Change as a Constant
Ill tell you flat out it wasnt easy. It was the most difficult thing I've ever done in my life. It was the most stressful two and half years of my life, and financially, it was draining. But... We would all do it all over again in a heartbeat because it was simply that awesome. We learned not to be afraid of the unknown, we learned how to deal with stress and figured out what makes us who we are, and we learned that we don't need stuffbecause theres nothing wrong with living as a minimalist.
Small business is all risk, for better or worse, through success or failure. Every small-business owner whos taken the plunge knows the doubt, has met the naysayers and cheerleaders, seen the world through different eyes and, best of all, is fearless. It's all about new, starting a new phase in your life, meeting and working with new people, seeing life through new eyes. It's not easy, as we all know. It's downright stressful. Hershey had several failed ventures before Hershey Chocolate took off. I bet his family and friends thought he was crazy. I bet he just liked new.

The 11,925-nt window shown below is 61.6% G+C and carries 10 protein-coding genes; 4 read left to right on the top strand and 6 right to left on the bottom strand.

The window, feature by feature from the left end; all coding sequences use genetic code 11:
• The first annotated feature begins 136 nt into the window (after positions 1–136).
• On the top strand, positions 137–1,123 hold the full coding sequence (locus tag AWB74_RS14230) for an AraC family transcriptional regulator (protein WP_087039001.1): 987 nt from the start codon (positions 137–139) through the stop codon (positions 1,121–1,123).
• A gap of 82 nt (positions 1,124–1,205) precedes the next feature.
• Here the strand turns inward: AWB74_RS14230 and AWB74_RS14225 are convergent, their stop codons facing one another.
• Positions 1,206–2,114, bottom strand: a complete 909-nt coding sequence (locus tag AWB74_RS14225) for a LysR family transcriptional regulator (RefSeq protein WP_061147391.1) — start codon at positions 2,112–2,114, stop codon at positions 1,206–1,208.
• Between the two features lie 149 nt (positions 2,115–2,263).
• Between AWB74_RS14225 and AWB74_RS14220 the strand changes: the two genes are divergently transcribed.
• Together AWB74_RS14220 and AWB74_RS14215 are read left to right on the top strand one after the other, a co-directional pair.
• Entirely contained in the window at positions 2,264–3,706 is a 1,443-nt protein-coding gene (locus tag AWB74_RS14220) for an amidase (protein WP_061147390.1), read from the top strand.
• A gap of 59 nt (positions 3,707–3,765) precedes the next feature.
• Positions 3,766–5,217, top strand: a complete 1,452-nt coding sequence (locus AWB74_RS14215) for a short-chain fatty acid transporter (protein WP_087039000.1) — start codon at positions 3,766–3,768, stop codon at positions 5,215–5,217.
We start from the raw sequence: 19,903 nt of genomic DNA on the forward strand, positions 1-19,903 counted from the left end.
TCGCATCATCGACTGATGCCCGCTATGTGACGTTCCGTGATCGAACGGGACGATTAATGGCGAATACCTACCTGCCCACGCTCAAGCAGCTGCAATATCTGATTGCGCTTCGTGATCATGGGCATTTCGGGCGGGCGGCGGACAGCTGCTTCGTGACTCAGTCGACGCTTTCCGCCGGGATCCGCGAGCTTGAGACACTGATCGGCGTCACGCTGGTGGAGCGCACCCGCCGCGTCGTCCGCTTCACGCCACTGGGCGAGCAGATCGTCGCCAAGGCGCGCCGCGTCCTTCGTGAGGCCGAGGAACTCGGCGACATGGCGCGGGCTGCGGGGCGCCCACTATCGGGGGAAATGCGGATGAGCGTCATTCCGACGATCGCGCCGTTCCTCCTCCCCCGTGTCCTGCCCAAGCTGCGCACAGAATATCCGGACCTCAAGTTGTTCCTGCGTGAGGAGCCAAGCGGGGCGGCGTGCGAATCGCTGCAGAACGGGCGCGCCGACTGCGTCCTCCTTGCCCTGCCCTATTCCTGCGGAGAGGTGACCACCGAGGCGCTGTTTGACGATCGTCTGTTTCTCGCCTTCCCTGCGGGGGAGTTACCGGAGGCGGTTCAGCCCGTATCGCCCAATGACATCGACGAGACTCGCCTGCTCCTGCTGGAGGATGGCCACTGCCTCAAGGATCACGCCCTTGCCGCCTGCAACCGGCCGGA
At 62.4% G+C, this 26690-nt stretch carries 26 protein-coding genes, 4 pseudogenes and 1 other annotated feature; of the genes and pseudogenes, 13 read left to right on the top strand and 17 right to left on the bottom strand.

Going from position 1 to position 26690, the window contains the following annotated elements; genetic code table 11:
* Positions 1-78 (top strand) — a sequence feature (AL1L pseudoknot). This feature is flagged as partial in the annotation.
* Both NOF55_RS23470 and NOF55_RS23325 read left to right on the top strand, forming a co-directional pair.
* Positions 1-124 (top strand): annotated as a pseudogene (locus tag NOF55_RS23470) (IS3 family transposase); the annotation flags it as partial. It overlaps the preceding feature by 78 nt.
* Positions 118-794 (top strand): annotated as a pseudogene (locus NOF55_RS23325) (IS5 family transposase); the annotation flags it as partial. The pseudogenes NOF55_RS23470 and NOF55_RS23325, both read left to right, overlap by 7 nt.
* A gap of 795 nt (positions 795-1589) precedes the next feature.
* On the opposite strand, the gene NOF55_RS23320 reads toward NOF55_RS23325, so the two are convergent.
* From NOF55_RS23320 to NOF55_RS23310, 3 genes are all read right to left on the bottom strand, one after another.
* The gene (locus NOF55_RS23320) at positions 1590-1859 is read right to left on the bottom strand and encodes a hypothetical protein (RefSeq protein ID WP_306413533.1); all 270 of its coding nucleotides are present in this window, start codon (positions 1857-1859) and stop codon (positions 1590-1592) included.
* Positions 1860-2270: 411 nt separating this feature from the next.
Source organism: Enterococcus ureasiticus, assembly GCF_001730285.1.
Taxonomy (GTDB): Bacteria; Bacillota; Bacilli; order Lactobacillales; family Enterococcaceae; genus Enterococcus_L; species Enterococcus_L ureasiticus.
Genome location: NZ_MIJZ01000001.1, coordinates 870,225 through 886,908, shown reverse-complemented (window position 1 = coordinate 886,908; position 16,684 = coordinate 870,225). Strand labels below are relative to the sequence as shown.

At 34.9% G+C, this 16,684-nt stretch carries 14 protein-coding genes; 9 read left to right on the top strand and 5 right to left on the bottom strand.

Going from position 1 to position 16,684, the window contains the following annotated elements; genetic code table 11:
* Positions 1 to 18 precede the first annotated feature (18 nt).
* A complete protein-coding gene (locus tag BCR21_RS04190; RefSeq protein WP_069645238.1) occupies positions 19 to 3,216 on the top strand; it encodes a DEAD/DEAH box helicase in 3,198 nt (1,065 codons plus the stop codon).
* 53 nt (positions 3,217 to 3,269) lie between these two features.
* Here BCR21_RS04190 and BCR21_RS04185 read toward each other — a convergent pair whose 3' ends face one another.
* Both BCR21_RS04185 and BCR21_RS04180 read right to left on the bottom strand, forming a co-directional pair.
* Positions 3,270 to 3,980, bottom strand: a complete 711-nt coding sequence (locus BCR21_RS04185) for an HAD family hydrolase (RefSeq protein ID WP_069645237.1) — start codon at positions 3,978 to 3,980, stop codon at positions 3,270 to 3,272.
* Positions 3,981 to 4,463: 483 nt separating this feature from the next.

Nothing stays the same in this world. In fact, the only constant is change (or so I learned in a high-school science class). Small-business owners are the pioneers of new and accepting the fact that the only constant is change. They change their lives and the lives of their family and friends by starting a small business and bringing new experiences with them. It's risk, pure and simple. Its also courageous. There's a sense of pride and strength that goes along with When I had my own business....
When we're older, sitting in a rocking chair on that cliché front porch, looking back at our lives, I think we'll be able to look back and smile, for better or worse, through success or failure, because we knew what new was all about.
About the author
Lynmarie McCullough was born and raised in New Jersey and is a graduate of the University of Maryland. She’s a seasoned production coordinator, having worked with VH1 / MTV Networks, SONY Electronics and various production companies. She wrote and produced a short in 2009, which was shown at the Wake Forest Film Festival. She published her first children's book, The Grand Hall Character Ball, in 2010, and in 2011 co-authored, Marshall & Planet Saurus with her seven year-old son. The books are available on their website, www.mcculloughbooks.com, where her son hosts videos as well.